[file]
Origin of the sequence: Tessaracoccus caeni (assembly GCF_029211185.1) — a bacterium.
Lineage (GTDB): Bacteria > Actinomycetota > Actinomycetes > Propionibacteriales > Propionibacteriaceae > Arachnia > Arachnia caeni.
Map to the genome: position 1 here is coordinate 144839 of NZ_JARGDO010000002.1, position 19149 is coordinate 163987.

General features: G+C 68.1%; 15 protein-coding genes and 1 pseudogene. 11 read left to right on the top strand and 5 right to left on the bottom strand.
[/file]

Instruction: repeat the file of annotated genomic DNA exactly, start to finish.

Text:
Origin of the sequence: Tessaracoccus caeni (assembly GCF_029211185.1) — a bacterium.
Lineage (GTDB): Bacteria > Actinomycetota > Actinomycetes > Propionibacteriales > Propionibacteriaceae > Arachnia > Arachnia caeni.
Map to the genome: position 1 here is coordinate 144839 of NZ_JARGDO010000002.1, position 19149 is coordinate 163987.

General features: G+C 68.1%; 15 protein-coding genes and 1 pseudogene. 11 read left to right on the top strand and 5 right to left on the bottom strand.